With a fortune made in Chinese finance, Li Wang already has six cars including a Bentley and a Porsche, and his eye on his next multi-millionaires' toy: a boat.
"I only know a little about yachts at the moment," acknowledged the chubby 27-year-old, strolling in golden sunglasses among the sailboats, catamarans and motor cruisers lining the jetties at a boat show in Dalian.
"It's not a big deal. Buying a yacht is on my schedule." Li epitomises the Chinese buyers being targeted by the world's yachtbuilders, whose vessels can cost as much as US$100 million (S$125 million), taxes not included.
Despite its long coastline and 1.35 billion-strong population - including thousands of multi-millionaires - China has only an estimated 3,000 pleasure boats, and yachting remains a niche pastime.
In contrast the US is said to have one watercraft, albeit including small boats, for every 15 inhabitants.
Traugott Kaminski, head of China operations for Italian yachtmaker Sanlorenzo, brought two yachts to China in 2003.
"There were no regulations, no port, no yachting culture," he said, and even now the firm still has to "educate" first-time buyers.
But others are "sophisticated customers who know what they want".
"Think about the car industry, 10 or 15 years ago nobody expected China would become the biggest market worldwide and the same thing will happen to the yachting industry," he went on.
In another parallel with the global vehicle business, two major European yachtbuilders, Sunseeker of Britain and Italy's Ferretti, have been bought by Chinese firms in recent years.
Karaoke and mah-jong
Several thousand visitors attended the event in Dalian, on the shores of the Yellow Sea, and despite the constraints of 43 per cent import taxes, limits on infrastructure, and bitter northern winters, organisers said that "on-site sales occurred".
Chinese buyers have different requirements to Westerners, explained Kaminski.
"In Europe you will use the boat for a two- or three-week cruise," explained Kaminski.
"In China, you are using it for a day cruise, so you don't need so many cabins, you need a big spa, you need entertainment space."
In the West, the captain and crew are often seen as part of the family.
Not so in China, where the wheelhouse and kitchen need to be separate.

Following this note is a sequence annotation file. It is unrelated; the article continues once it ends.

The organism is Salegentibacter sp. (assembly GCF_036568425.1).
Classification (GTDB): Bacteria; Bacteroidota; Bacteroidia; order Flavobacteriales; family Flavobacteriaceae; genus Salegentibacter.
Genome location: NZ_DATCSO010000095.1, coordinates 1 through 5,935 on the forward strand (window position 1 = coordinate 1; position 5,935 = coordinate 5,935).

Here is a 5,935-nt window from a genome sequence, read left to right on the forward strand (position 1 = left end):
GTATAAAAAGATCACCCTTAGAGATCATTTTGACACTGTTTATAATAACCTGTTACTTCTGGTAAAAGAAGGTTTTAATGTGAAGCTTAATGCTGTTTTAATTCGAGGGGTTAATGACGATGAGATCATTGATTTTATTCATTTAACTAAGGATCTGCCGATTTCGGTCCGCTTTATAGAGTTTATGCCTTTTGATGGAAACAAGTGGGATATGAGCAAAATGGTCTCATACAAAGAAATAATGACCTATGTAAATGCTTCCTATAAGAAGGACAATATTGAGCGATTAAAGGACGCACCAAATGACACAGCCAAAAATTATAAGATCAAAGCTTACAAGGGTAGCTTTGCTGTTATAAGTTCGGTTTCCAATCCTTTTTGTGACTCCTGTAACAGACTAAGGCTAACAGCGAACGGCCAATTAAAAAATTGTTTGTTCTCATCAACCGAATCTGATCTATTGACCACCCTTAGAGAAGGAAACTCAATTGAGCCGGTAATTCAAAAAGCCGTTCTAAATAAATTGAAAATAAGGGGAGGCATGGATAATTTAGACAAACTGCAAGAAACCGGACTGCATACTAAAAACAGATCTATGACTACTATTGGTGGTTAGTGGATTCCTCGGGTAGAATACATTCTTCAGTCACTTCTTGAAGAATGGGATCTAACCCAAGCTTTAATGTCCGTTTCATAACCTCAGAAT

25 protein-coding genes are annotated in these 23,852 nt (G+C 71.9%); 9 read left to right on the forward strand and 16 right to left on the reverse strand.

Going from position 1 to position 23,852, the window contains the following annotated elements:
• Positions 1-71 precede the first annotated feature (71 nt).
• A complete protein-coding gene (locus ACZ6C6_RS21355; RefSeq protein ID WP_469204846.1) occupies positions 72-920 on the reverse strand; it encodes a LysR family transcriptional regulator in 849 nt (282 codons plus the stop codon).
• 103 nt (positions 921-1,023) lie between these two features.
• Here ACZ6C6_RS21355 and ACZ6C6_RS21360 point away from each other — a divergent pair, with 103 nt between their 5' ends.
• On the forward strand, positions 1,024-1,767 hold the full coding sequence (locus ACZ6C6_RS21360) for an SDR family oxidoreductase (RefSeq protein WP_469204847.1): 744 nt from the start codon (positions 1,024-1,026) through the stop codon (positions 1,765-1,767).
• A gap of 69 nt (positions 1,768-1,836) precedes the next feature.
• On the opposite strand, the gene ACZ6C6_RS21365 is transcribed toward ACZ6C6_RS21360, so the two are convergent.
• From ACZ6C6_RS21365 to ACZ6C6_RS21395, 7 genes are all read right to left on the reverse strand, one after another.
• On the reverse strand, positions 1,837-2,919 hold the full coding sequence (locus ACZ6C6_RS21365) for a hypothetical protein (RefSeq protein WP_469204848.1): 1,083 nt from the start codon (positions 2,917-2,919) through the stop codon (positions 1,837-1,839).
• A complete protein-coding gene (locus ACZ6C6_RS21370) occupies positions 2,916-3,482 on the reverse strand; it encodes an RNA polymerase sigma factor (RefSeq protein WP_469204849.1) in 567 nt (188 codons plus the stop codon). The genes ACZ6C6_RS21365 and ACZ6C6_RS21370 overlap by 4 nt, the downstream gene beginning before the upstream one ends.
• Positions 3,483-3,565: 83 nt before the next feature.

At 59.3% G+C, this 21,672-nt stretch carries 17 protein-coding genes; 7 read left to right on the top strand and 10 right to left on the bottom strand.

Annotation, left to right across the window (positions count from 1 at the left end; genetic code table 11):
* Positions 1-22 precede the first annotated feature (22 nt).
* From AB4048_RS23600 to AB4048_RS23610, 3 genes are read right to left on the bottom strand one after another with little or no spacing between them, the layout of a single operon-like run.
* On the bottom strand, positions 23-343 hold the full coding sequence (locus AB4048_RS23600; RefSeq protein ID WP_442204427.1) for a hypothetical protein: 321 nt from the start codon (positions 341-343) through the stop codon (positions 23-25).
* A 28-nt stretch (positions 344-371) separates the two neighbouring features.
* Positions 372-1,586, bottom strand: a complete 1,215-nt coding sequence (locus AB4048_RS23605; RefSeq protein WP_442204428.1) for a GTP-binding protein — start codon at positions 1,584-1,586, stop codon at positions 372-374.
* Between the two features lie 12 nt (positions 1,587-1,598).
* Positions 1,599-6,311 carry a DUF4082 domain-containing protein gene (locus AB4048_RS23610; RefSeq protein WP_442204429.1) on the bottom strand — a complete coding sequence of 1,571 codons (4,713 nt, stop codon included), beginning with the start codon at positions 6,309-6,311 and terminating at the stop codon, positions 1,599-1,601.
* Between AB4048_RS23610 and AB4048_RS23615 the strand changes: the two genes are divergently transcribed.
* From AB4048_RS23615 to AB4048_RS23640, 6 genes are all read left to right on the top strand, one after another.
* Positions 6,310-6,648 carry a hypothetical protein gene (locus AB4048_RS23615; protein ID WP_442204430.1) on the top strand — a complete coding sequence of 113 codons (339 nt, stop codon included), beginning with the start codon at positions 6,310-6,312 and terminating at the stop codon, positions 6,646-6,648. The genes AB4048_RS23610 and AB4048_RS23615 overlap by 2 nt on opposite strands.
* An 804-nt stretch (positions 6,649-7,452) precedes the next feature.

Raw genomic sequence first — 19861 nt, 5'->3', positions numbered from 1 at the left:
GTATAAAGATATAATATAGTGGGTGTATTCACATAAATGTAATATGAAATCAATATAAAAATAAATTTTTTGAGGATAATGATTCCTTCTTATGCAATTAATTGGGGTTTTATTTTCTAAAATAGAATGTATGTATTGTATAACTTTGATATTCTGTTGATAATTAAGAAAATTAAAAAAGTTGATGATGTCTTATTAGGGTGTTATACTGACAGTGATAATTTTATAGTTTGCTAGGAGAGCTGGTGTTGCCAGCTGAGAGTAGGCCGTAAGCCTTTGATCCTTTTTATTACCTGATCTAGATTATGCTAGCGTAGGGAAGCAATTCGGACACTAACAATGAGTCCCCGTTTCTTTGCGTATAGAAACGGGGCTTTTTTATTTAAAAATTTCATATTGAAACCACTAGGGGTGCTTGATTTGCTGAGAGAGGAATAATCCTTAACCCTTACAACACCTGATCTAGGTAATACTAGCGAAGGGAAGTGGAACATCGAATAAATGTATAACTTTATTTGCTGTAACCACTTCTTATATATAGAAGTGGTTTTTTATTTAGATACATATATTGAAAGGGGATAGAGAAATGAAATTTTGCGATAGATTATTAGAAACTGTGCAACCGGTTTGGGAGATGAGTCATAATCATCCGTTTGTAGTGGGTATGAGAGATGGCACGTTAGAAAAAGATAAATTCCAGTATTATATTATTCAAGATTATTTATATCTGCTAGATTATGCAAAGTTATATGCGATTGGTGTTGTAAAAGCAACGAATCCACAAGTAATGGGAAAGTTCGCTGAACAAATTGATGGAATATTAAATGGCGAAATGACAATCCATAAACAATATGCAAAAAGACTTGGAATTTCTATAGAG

Chinese clients also want a round table to eat at, a karaoke machine, a mah-jong table and more shade.
Marco Valle, sales director for Azimut, one of the world's major yachtbuilders, remembers the first yacht he sold in China, around a decade ago, to a rich Shanghai businessman.
The client asked if it could be delivered without an engine, as he intended to keep it moored to show off to his contacts.
There are other contrasts.
"The market is really working in reverse," said Paul Blanc, Asia-Pacific director for boatbuilder Jeanneau, which is targeting China's upper middle classes, with boats from five to 25 metres (16 to 82 feet), starting from 1.5 million yuan (S$303,000).
"In China we're starting with big boats and the market is going to expand to smaller sizes," he said.
"In Europe it is the other way round, people start with small boats and as they gain more experience and money they buy bigger and bigger ones."
Growth has been rapid, says Blanc, but as well as the import taxes, another major obstacle is a near total absence of public marinas, so that almost all the infrastructure is run by elite private yacht clubs, with memberships costing 700,000 to one million yuan.
Such sums are irrelevant to the buyers of superyachts, says Jona Kan, sales director for Silver Yachts, which specialises in aluminium-hulled vessels more than 70 metres long.
His firm has only ever sold three ships - two to Middle Eastern buyers and one in the US - but with prices confidential it is still enough to sustain the business.
Now he is looking for an Asian customer.
"Our yachts will be bought by modern Chinese who already have been to all the best hotels in the world and now they want something special to go to places where nobody has been, and with their own accommodation," he said.
According to an academic paper released last month, the top one per cent of households in China control more than one third of its wealth - an illustration of the breadth of social inequality in the Communist-ruled country.
Demand for yachts saw a hiccup last year in the face of a much-publicised austerity and anti-corruption drive by Chinese President Xi Jinping, several vendors said.
But Kan is targeting customers in a different league, so rich that their money is clean.
"Their wealth is public and is acknowledged by the government," he said.
They would not need to import their vessel to China, he added.
"They can buy it offshore. The boat is built in Australia but has an Cayman island flag. It's already an offshore boat."